Early visitors to the Udvar-Hazy Center will also notice that the Enterprise on display is missing a few components. Sections of the leading edge of both wings are missing, removed by NASA earlier this year for use in the Columbia investigation. The leading edge panels of Enterprise’s left wing are made of fiberglass, not reinforced carbon-carbon (RCC), but were used in some of the early foam impact tests to test the setup for later tests involving real RCC panels from other shuttles. Neal said the museum is working with NASA to get those sections returned, but is not sure when that will happen.
A related question is whether the NASM—either at the Udvar-Hazy Center or the main museum on the Mall—will ever display artifacts from Columbia itself. “If there was some significance to a particular part of it, where there was some reason why we would want to focus on that,” the museum might consider it, said Dailey. “It’s not been our policy in the past to display it. We didn’t display the Challenger or the Apollo 1.”
Neal said the museum might consider displaying some selected Columbia artifacts “after a respectful time has past.” This would include the OEX data recorder from Columbia that provided investigators with information about the shuttle’s final minutes, as well as the RCC panels from other orbiters damaged during the foam impact tests. The purpose of such a display, she said, would not be for “morbid curiosity” but instead to “show a detective story” about how investigators used the debris to piece together the circumstances of the accident.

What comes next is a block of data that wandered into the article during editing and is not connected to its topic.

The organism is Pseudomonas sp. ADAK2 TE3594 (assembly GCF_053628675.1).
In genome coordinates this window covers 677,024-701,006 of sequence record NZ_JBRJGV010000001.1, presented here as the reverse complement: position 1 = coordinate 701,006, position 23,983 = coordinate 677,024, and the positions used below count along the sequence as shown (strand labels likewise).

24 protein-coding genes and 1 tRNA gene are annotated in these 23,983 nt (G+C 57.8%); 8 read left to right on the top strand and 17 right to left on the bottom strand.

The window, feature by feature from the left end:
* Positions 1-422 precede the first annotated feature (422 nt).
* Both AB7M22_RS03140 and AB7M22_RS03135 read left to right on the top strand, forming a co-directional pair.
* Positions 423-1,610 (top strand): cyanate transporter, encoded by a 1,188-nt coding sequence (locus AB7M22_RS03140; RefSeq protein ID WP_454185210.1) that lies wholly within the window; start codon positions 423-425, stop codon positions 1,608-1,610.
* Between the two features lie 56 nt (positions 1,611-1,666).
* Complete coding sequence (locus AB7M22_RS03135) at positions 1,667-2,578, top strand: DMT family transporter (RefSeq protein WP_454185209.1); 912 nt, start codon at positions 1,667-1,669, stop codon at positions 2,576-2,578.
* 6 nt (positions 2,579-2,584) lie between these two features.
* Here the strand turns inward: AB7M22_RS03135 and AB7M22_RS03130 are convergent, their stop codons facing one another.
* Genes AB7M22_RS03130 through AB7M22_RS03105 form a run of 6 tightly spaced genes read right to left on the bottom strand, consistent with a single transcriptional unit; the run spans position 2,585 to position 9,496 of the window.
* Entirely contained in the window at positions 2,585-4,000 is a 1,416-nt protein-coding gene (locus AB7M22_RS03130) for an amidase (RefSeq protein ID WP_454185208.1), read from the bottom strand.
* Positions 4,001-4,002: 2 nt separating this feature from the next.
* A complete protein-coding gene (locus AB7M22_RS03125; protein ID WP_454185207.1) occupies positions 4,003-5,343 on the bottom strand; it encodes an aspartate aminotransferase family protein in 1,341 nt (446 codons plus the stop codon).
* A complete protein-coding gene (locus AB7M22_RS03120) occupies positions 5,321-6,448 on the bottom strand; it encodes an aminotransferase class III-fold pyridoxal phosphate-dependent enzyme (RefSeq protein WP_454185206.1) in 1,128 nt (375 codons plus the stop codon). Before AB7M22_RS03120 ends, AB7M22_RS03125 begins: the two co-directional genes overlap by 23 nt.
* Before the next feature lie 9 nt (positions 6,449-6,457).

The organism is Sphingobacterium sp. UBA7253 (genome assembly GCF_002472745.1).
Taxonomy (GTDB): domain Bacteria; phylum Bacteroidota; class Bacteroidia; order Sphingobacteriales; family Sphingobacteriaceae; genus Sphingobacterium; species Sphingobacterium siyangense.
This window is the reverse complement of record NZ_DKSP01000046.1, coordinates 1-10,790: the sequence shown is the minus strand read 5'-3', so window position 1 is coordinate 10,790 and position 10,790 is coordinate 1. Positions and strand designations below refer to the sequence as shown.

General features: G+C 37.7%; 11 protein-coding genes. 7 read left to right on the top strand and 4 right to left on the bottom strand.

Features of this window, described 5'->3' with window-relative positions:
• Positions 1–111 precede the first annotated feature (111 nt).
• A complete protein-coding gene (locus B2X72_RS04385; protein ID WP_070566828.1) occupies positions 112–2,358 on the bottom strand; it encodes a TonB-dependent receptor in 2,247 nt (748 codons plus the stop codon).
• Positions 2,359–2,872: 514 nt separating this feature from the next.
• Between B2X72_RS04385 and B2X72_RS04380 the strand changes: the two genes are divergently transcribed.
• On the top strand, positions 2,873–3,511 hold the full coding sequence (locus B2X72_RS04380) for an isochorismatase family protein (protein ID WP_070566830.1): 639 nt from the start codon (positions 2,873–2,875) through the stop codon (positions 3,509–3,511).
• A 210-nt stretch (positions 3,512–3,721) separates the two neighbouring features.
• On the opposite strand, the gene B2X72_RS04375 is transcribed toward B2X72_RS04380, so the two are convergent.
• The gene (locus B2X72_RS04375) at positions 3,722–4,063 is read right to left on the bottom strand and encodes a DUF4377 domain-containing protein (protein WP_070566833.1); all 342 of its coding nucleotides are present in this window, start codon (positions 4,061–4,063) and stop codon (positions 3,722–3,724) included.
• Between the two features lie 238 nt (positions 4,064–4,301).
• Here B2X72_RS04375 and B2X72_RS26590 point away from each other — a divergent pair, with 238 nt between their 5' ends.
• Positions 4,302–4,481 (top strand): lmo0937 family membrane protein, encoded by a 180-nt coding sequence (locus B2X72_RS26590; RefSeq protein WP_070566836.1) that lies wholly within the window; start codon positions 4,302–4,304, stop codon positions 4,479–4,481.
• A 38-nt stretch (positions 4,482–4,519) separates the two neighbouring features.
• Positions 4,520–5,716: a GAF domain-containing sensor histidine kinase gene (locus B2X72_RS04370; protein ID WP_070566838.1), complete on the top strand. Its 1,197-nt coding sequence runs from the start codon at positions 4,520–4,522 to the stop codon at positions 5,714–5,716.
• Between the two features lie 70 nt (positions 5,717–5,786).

Another thing museum-goers should keep in mind is that the center, while free like the other Smithsonian centers, has a de facto admission charge. Parking at the center will cost a staggering $12 per car (yearly passes are available for $50), a price designed to deter people from using the museum’s parking lot as additional airport parking. The museum will offer an express bus from the museum on the Mall to the center for $7 per person. While parking in downtown Washington can also be quite expensive, there are public transportation (bus and subway) options not available at the Udvar-Hazy Center, and there are a wide range of other tourist options within easy walking distance from the NASM’s Mall location. The Udvar-Hazy Center, on the other hand, is isolated, with its own dedicated exit off Route 28, a highway that parallels the eastern edge of Dulles Airport, and nothing besides the museum within walking distance.
Those interested in visiting the museum in the opening months should keep those caveats in mind. If your interest is exclusively with space artifacts, the current state of the museum may be something of a disappointment, and you should wait until the space hangar opens some time next year. However, if aviation in general is of interest, make plans to come to Dulles as soon as you can. There is plenty to see at the museum already, with more planned for the months to come.